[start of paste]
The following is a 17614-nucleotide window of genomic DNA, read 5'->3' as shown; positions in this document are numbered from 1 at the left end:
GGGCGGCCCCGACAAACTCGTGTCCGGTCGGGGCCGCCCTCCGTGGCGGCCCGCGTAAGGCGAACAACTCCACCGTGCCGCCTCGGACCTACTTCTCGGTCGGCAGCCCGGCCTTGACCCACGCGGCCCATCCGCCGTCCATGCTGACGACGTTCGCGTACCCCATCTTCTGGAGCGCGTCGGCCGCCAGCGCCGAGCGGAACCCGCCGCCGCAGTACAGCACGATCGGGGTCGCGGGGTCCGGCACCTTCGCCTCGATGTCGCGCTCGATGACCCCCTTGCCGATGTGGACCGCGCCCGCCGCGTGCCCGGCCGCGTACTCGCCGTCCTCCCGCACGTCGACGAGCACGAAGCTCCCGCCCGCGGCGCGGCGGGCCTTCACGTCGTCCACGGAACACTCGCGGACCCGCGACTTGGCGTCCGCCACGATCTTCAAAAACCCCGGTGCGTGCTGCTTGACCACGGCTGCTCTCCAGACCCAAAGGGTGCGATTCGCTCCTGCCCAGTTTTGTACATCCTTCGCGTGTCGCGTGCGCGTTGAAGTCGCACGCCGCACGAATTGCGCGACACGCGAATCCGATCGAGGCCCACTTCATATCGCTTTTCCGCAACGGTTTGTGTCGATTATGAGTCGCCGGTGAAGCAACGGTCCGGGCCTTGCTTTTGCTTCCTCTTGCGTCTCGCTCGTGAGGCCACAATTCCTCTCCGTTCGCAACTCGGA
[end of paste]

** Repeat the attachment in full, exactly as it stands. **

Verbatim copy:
The following is a 17614-nucleotide window of genomic DNA, read 5'->3' as shown; positions in this document are numbered from 1 at the left end:
GGGCGGCCCCGACAAACTCGTGTCCGGTCGGGGCCGCCCTCCGTGGCGGCCCGCGTAAGGCGAACAACTCCACCGTGCCGCCTCGGACCTACTTCTCGGTCGGCAGCCCGGCCTTGACCCACGCGGCCCATCCGCCGTCCATGCTGACGACGTTCGCGTACCCCATCTTCTGGAGCGCGTCGGCCGCCAGCGCCGAGCGGAACCCGCCGCCGCAGTACAGCACGATCGGGGTCGCGGGGTCCGGCACCTTCGCCTCGATGTCGCGCTCGATGACCCCCTTGCCGATGTGGACCGCGCCCGCCGCGTGCCCGGCCGCGTACTCGCCGTCCTCCCGCACGTCGACGAGCACGAAGCTCCCGCCCGCGGCGCGGCGGGCCTTCACGTCGTCCACGGAACACTCGCGGACCCGCGACTTGGCGTCCGCCACGATCTTCAAAAACCCCGGTGCGTGCTGCTTGACCACGGCTGCTCTCCAGACCCAAAGGGTGCGATTCGCTCCTGCCCAGTTTTGTACATCCTTCGCGTGTCGCGTGCGCGTTGAAGTCGCACGCCGCACGAATTGCGCGACACGCGAATCCGATCGAGGCCCACTTCATATCGCTTTTCCGCAACGGTTTGTGTCGATTATGAGTCGCCGGTGAAGCAACGGTCCGGGCCTTGCTTTTGCTTCCTCTTGCGTCTCGCTCGTGAGGCCACAATTCCTCTCCGTTCGCAACTCGGA